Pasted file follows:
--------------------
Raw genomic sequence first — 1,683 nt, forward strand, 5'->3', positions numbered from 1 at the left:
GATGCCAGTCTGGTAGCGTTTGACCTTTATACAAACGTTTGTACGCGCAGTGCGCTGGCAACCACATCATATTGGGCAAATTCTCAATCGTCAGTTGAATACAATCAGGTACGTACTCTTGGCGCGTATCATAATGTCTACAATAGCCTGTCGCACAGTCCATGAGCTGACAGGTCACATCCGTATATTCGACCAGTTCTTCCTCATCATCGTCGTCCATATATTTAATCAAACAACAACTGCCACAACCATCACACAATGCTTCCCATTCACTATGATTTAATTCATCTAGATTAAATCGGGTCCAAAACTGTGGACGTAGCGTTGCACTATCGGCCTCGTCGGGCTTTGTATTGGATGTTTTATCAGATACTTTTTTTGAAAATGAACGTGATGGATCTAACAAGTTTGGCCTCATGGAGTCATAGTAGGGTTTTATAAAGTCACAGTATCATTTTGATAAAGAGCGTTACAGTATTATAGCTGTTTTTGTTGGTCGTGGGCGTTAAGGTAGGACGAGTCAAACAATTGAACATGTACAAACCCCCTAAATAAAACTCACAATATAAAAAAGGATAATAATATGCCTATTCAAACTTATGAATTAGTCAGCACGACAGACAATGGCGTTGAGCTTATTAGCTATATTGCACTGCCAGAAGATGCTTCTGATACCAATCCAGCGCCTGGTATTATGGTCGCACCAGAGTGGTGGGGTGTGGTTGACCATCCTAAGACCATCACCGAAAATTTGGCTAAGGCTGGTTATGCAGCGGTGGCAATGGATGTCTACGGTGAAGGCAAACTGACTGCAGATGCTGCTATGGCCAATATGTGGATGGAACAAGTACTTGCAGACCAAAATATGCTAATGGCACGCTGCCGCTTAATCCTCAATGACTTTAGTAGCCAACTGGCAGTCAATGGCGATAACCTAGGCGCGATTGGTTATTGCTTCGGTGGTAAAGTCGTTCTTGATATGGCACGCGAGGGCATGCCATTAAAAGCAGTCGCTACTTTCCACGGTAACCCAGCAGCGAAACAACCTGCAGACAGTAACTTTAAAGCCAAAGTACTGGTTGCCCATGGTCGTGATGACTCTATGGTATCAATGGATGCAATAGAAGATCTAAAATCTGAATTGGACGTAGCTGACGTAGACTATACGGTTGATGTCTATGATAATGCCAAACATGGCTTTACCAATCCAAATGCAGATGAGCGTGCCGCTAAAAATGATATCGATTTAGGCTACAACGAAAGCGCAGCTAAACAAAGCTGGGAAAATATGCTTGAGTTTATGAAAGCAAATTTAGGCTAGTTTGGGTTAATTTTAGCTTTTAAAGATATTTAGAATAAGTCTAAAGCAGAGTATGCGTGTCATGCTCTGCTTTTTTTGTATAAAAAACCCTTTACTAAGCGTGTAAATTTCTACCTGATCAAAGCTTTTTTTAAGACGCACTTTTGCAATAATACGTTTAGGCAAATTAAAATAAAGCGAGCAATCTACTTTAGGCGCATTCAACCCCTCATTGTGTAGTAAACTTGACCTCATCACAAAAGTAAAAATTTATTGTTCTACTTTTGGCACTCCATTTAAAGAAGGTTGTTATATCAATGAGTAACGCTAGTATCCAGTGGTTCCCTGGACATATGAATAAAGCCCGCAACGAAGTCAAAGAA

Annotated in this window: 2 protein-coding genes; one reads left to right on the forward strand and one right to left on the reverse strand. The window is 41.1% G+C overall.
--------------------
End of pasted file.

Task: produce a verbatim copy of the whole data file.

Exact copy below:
Raw genomic sequence first — 1,683 nt, forward strand, 5'->3', positions numbered from 1 at the left:
GATGCCAGTCTGGTAGCGTTTGACCTTTATACAAACGTTTGTACGCGCAGTGCGCTGGCAACCACATCATATTGGGCAAATTCTCAATCGTCAGTTGAATACAATCAGGTACGTACTCTTGGCGCGTATCATAATGTCTACAATAGCCTGTCGCACAGTCCATGAGCTGACAGGTCACATCCGTATATTCGACCAGTTCTTCCTCATCATCGTCGTCCATATATTTAATCAAACAACAACTGCCACAACCATCACACAATGCTTCCCATTCACTATGATTTAATTCATCTAGATTAAATCGGGTCCAAAACTGTGGACGTAGCGTTGCACTATCGGCCTCGTCGGGCTTTGTATTGGATGTTTTATCAGATACTTTTTTTGAAAATGAACGTGATGGATCTAACAAGTTTGGCCTCATGGAGTCATAGTAGGGTTTTATAAAGTCACAGTATCATTTTGATAAAGAGCGTTACAGTATTATAGCTGTTTTTGTTGGTCGTGGGCGTTAAGGTAGGACGAGTCAAACAATTGAACATGTACAAACCCCCTAAATAAAACTCACAATATAAAAAAGGATAATAATATGCCTATTCAAACTTATGAATTAGTCAGCACGACAGACAATGGCGTTGAGCTTATTAGCTATATTGCACTGCCAGAAGATGCTTCTGATACCAATCCAGCGCCTGGTATTATGGTCGCACCAGAGTGGTGGGGTGTGGTTGACCATCCTAAGACCATCACCGAAAATTTGGCTAAGGCTGGTTATGCAGCGGTGGCAATGGATGTCTACGGTGAAGGCAAACTGACTGCAGATGCTGCTATGGCCAATATGTGGATGGAACAAGTACTTGCAGACCAAAATATGCTAATGGCACGCTGCCGCTTAATCCTCAATGACTTTAGTAGCCAACTGGCAGTCAATGGCGATAACCTAGGCGCGATTGGTTATTGCTTCGGTGGTAAAGTCGTTCTTGATATGGCACGCGAGGGCATGCCATTAAAAGCAGTCGCTACTTTCCACGGTAACCCAGCAGCGAAACAACCTGCAGACAGTAACTTTAAAGCCAAAGTACTGGTTGCCCATGGTCGTGATGACTCTATGGTATCAATGGATGCAATAGAAGATCTAAAATCTGAATTGGACGTAGCTGACGTAGACTATACGGTTGATGTCTATGATAATGCCAAACATGGCTTTACCAATCCAAATGCAGATGAGCGTGCCGCTAAAAATGATATCGATTTAGGCTACAACGAAAGCGCAGCTAAACAAAGCTGGGAAAATATGCTTGAGTTTATGAAAGCAAATTTAGGCTAGTTTGGGTTAATTTTAGCTTTTAAAGATATTTAGAATAAGTCTAAAGCAGAGTATGCGTGTCATGCTCTGCTTTTTTTGTATAAAAAACCCTTTACTAAGCGTGTAAATTTCTACCTGATCAAAGCTTTTTTTAAGACGCACTTTTGCAATAATACGTTTAGGCAAATTAAAATAAAGCGAGCAATCTACTTTAGGCGCATTCAACCCCTCATTGTGTAGTAAACTTGACCTCATCACAAAAGTAAAAATTTATTGTTCTACTTTTGGCACTCCATTTAAAGAAGGTTGTTATATCAATGAGTAACGCTAGTATCCAGTGGTTCCCTGGACATATGAATAAAGCCCGCAACGAAGTCAAAGAA

Annotated in this window: 2 protein-coding genes; one reads left to right on the forward strand and one right to left on the reverse strand. The window is 41.1% G+C overall.